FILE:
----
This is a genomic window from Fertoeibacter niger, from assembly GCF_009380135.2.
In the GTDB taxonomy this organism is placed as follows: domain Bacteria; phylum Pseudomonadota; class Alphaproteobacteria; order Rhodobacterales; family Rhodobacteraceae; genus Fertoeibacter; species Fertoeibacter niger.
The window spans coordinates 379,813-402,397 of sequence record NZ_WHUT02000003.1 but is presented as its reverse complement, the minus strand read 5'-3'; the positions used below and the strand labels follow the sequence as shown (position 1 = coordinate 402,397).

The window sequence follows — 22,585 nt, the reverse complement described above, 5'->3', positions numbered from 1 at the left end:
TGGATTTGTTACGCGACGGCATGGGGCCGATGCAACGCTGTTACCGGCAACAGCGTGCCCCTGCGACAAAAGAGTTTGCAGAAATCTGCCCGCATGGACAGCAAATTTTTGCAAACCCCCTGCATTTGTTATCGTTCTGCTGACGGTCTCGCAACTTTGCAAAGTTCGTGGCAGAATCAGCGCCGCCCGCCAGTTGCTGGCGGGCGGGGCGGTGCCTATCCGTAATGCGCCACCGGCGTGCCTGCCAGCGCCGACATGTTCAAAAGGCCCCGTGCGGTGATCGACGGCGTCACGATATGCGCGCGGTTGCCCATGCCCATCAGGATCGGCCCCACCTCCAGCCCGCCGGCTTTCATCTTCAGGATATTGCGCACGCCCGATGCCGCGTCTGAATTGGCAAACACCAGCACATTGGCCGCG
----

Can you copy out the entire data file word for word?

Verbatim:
This is a genomic window from Fertoeibacter niger, from assembly GCF_009380135.2.
In the GTDB taxonomy this organism is placed as follows: domain Bacteria; phylum Pseudomonadota; class Alphaproteobacteria; order Rhodobacterales; family Rhodobacteraceae; genus Fertoeibacter; species Fertoeibacter niger.
The window spans coordinates 379,813-402,397 of sequence record NZ_WHUT02000003.1 but is presented as its reverse complement, the minus strand read 5'-3'; the positions used below and the strand labels follow the sequence as shown (position 1 = coordinate 402,397).

The window sequence follows — 22,585 nt, the reverse complement described above, 5'->3', positions numbered from 1 at the left end:
TGGATTTGTTACGCGACGGCATGGGGCCGATGCAACGCTGTTACCGGCAACAGCGTGCCCCTGCGACAAAAGAGTTTGCAGAAATCTGCCCGCATGGACAGCAAATTTTTGCAAACCCCCTGCATTTGTTATCGTTCTGCTGACGGTCTCGCAACTTTGCAAAGTTCGTGGCAGAATCAGCGCCGCCCGCCAGTTGCTGGCGGGCGGGGCGGTGCCTATCCGTAATGCGCCACCGGCGTGCCTGCCAGCGCCGACATGTTCAAAAGGCCCCGTGCGGTGATCGACGGCGTCACGATATGCGCGCGGTTGCCCATGCCCATCAGGATCGGCCCCACCTCCAGCCCGCCGGCTTTCATCTTCAGGATATTGCGCACGCCCGATGCCGCGTCTGAATTGGCAAACACCAGCACATTGGCCGCG